Newspapers Making a Kindle-Killer?

Electronic-newspaper It's no secret that newspapes have hastened their own downfall with poor decisions and some ridiculous, even illegal ideas (like massive price collusion).

But, they might now be getting into the act. The Wall Street Journal reports that they're exploring a Kindle knock-off designed to read newspapers and magazines:

Hearst Corp., which publishes the San Francisco Chronicle and Houston Chronicle as well as magazines including Cosmopolitan, is backing a venture with FirstPaper LLC to create a software platform that will support digital downloads of newspapers and magazines. The startup venture is expected to result in devices that will have a bigger screen and have the ability to show ads. 

Gannett Co.'s USA Today and Pearson PLC's Financial Times are among newspapers that have signed up with Plastic Logic Ltd., a startup that is readying a reading tablet, the size of a letter-sized sheet of paper, that can displays books, periodicals and work documents. The device, which uses digital ink technology from E Ink Corp., the same firm behind the Kindle, is slated to be rolled out by early next year, and will offer publishers the chance to include ads.

The article also mentions that Apple and News Corp are each exploring their own versions of such a device. 

To the extent that these will offer plausible competition to Amazon, I'm all for it. Not that we've seen Amazon do anything too bothersome yet, but it doesn't help anyone (except Amazon shareholders) to have one company run off with the lion's share of the e-reader market.

And in many ways, an e-reader that focuses on periodicals makes a lot more sense than one that focuses on books.

It's also interesting to see that for all Jeff Bezos's touting of Kindle sales figures, the periodical circulation via Kindle is abysmally low:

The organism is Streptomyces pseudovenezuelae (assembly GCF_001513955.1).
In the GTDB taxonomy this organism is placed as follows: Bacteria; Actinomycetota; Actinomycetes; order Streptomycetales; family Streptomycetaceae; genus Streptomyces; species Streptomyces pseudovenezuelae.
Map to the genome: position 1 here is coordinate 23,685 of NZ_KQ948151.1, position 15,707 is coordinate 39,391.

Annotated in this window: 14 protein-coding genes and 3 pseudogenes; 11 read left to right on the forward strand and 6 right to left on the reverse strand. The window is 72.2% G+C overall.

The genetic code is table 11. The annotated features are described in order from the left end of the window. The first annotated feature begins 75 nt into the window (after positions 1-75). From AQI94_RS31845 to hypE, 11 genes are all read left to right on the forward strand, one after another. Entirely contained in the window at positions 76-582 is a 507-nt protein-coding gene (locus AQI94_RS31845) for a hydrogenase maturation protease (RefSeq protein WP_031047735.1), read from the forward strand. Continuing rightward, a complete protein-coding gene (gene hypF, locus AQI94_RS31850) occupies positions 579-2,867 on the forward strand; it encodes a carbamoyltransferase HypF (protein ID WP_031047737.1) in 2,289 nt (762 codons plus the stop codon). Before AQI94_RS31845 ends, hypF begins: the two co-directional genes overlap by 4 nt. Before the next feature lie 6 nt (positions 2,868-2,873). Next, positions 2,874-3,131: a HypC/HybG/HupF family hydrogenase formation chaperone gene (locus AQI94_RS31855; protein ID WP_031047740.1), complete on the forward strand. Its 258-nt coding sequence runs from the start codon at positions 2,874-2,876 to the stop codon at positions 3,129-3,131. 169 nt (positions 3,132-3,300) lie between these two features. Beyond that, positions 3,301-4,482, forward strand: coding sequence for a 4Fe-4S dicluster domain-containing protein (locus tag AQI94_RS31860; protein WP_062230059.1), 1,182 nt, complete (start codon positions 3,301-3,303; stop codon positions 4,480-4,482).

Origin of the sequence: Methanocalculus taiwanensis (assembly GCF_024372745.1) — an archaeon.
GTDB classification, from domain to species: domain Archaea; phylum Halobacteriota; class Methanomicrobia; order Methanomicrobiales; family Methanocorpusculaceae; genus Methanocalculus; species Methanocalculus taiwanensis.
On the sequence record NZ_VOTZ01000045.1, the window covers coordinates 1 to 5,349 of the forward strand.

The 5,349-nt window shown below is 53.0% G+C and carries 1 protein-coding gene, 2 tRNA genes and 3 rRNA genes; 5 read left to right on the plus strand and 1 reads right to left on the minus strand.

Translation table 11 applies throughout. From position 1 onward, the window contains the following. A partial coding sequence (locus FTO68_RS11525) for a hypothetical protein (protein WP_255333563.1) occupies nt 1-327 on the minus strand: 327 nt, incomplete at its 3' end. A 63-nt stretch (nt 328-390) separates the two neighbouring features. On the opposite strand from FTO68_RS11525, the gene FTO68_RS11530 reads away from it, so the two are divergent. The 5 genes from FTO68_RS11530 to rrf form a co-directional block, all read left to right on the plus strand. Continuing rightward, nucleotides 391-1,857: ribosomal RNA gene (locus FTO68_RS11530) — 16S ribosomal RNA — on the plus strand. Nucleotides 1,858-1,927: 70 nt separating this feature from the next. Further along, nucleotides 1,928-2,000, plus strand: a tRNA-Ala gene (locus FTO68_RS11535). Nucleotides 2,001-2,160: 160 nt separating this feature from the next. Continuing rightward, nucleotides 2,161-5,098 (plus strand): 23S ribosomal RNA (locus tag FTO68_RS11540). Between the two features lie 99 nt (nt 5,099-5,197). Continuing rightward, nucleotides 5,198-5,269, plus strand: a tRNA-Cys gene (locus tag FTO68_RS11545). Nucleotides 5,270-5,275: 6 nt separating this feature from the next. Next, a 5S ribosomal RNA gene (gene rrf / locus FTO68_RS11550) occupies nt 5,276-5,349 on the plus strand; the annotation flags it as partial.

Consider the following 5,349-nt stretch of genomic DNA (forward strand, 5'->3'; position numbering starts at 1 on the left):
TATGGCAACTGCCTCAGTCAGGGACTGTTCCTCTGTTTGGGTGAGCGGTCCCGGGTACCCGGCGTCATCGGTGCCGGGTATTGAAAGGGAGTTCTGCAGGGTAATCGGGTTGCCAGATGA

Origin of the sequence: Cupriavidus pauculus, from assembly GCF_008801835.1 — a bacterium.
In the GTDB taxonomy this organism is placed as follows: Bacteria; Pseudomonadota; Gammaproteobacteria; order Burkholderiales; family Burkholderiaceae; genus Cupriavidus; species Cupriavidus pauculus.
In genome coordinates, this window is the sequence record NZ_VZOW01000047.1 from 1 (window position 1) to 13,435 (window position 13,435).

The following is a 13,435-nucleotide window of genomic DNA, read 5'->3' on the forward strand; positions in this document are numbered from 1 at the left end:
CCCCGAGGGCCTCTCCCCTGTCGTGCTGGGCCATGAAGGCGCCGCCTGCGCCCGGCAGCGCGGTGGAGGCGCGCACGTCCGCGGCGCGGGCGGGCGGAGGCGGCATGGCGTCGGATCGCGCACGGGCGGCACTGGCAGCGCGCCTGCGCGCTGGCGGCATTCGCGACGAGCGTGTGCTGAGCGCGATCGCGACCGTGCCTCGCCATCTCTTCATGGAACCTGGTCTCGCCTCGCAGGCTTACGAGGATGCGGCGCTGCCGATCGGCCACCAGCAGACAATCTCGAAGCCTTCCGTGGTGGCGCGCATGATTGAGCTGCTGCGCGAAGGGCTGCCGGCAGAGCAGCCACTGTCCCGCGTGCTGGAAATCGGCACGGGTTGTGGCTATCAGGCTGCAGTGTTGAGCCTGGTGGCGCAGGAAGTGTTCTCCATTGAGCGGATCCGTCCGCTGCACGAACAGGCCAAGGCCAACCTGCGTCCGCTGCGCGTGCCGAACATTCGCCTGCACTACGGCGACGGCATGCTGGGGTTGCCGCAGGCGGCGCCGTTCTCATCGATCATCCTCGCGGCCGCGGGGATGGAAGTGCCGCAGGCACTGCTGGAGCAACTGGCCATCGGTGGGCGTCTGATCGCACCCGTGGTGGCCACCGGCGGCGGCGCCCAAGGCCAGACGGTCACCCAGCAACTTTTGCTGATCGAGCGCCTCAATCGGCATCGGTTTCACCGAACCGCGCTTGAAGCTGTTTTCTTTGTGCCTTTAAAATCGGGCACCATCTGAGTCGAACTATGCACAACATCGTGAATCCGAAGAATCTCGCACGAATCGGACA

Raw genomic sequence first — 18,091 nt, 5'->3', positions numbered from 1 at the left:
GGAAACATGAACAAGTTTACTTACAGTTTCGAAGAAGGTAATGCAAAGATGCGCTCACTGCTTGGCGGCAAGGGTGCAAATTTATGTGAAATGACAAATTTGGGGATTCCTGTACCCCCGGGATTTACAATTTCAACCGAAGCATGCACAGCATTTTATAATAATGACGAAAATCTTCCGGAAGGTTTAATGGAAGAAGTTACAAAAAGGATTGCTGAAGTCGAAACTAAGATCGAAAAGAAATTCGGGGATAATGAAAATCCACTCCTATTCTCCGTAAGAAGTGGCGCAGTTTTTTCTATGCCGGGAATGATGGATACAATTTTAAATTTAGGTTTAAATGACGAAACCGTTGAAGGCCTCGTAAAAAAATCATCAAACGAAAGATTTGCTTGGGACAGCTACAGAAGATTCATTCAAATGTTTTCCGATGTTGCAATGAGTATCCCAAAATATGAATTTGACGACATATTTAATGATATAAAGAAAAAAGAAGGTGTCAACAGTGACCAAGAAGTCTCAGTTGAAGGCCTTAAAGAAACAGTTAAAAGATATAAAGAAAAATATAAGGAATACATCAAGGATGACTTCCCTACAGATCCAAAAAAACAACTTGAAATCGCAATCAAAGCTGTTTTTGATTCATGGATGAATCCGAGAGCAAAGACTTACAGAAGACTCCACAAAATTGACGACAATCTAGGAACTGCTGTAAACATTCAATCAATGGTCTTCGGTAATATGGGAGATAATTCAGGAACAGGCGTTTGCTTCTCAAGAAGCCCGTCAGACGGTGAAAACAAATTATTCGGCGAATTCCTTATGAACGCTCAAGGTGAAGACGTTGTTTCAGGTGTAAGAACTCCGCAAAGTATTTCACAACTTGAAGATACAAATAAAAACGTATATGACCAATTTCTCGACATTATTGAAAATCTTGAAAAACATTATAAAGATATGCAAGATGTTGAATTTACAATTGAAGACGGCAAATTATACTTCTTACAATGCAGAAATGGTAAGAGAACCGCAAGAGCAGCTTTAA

The Wall Street Journal — the second-most-popular newspaper for the Kindle after the New York Times — has more than 15,000 subscribers, according to a spokeswoman for the paper, compared to its paid circulation of more than two million daily. Fortune magazine has roughly 5,000 subscribers, according a person familiar with the matter, while the magazine has an average print circulation of nearly 866,000.

I think the basic message here is: hold onto your money for now. The e-reader market is going to see a lot of change over the next few years, and unless you absolutely need one right away you'll probably end up getting something better suited to you, and cheaper, once things have time to develop some.

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“Not that we’ve seen Amazon do anything too bothersome yet,”
I think the current method in which Amazon has been handling content producers is a fair bit bothersome. Individual authors who sell through Amazon get a 35% net price return, where as publishers typically get around 50% of the net price, and authors typically only get 10 to 15% from which 15% then goes to an agent.
If you then look at the Senate testimony of Dallas Morning News Publisher and CEO James Moroney, the best deal Amazon would offer his paper for the new Kindle DX was 30% net and Amazon retained rights to sell in other platforms.
It seems that between the Kindle Store and the Kindle devices, Amazon is looking to control the largest parts of the supply chain and then rely on individual and independent content providers.
In that instance, the more reading devices, the better, as long as they adopt a single (or at least a dominate) file format which can be played on most (if not all) devices. If publishers don’t, they likely find themselves at the mercy of those who do provide the content stores and reading devices. Amazon is tipping their hand in that direction already.

“It’s also interesting to see that for all Jeff Bezos’s touting of Kindle sales figures, the periodical circulation via Kindle is abysmally low”
Don’t overlook the possibility that people have lost interest in the way in which news is presented in a newspaper (whether on paper or a really cool e-reader). I subscribe to a half-dozen news RSS feeds and just click through to stories that look interesting — far more efficient and worthwhile than thumbing through a single, filtered news source (like a newspaper, print or electronic).
These companies may be creating a solution in search of a problem.
What works for books may not work for newspapers…or magazines.
Walt Shiel, Publisher
Slipdown Mountain Publications LLC

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